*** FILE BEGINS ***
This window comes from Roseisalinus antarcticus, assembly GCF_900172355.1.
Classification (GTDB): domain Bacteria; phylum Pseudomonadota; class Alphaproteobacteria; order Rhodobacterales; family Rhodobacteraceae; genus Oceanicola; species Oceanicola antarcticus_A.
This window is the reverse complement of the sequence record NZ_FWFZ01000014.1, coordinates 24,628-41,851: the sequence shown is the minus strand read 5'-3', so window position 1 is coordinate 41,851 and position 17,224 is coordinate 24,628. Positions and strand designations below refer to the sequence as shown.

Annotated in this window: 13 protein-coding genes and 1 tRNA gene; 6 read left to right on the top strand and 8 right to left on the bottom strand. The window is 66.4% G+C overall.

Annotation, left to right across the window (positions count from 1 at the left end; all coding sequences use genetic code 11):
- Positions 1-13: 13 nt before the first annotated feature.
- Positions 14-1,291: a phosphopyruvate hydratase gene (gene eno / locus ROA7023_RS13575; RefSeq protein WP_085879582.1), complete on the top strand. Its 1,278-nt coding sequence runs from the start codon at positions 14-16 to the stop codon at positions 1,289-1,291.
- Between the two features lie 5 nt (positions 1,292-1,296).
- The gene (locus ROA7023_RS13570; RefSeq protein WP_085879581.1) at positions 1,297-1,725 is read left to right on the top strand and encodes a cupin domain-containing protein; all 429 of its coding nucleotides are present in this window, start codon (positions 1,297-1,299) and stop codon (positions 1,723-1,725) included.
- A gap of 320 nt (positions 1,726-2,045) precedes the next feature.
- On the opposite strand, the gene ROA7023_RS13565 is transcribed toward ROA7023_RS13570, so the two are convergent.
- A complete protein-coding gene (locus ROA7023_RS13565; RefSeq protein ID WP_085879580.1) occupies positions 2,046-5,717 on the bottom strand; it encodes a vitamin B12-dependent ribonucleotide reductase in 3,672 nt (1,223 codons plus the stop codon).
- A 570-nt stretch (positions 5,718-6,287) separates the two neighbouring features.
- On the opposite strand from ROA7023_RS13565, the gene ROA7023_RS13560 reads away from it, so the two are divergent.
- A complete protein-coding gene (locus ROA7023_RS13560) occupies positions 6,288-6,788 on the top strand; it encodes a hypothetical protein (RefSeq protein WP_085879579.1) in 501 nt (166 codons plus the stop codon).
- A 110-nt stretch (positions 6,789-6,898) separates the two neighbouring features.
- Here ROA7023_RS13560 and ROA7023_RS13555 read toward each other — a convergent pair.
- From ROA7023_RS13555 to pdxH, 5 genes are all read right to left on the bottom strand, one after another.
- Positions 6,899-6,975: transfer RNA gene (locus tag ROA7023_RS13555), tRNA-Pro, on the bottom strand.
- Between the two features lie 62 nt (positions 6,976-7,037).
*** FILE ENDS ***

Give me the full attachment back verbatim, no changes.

This window comes from Roseisalinus antarcticus, assembly GCF_900172355.1.
Classification (GTDB): domain Bacteria; phylum Pseudomonadota; class Alphaproteobacteria; order Rhodobacterales; family Rhodobacteraceae; genus Oceanicola; species Oceanicola antarcticus_A.
This window is the reverse complement of the sequence record NZ_FWFZ01000014.1, coordinates 24,628-41,851: the sequence shown is the minus strand read 5'-3', so window position 1 is coordinate 41,851 and position 17,224 is coordinate 24,628. Positions and strand designations below refer to the sequence as shown.

Annotated in this window: 13 protein-coding genes and 1 tRNA gene; 6 read left to right on the top strand and 8 right to left on the bottom strand. The window is 66.4% G+C overall.

Annotation, left to right across the window (positions count from 1 at the left end; all coding sequences use genetic code 11):
- Positions 1-13: 13 nt before the first annotated feature.
- Positions 14-1,291: a phosphopyruvate hydratase gene (gene eno / locus ROA7023_RS13575; RefSeq protein WP_085879582.1), complete on the top strand. Its 1,278-nt coding sequence runs from the start codon at positions 14-16 to the stop codon at positions 1,289-1,291.
- Between the two features lie 5 nt (positions 1,292-1,296).
- The gene (locus ROA7023_RS13570; RefSeq protein WP_085879581.1) at positions 1,297-1,725 is read left to right on the top strand and encodes a cupin domain-containing protein; all 429 of its coding nucleotides are present in this window, start codon (positions 1,297-1,299) and stop codon (positions 1,723-1,725) included.
- A gap of 320 nt (positions 1,726-2,045) precedes the next feature.
- On the opposite strand, the gene ROA7023_RS13565 is transcribed toward ROA7023_RS13570, so the two are convergent.
- A complete protein-coding gene (locus ROA7023_RS13565; RefSeq protein ID WP_085879580.1) occupies positions 2,046-5,717 on the bottom strand; it encodes a vitamin B12-dependent ribonucleotide reductase in 3,672 nt (1,223 codons plus the stop codon).
- A 570-nt stretch (positions 5,718-6,287) separates the two neighbouring features.
- On the opposite strand from ROA7023_RS13565, the gene ROA7023_RS13560 reads away from it, so the two are divergent.
- A complete protein-coding gene (locus ROA7023_RS13560) occupies positions 6,288-6,788 on the top strand; it encodes a hypothetical protein (RefSeq protein WP_085879579.1) in 501 nt (166 codons plus the stop codon).
- A 110-nt stretch (positions 6,789-6,898) separates the two neighbouring features.
- Here ROA7023_RS13560 and ROA7023_RS13555 read toward each other — a convergent pair.
- From ROA7023_RS13555 to pdxH, 5 genes are all read right to left on the bottom strand, one after another.
- Positions 6,899-6,975: transfer RNA gene (locus tag ROA7023_RS13555), tRNA-Pro, on the bottom strand.
- Between the two features lie 62 nt (positions 6,976-7,037).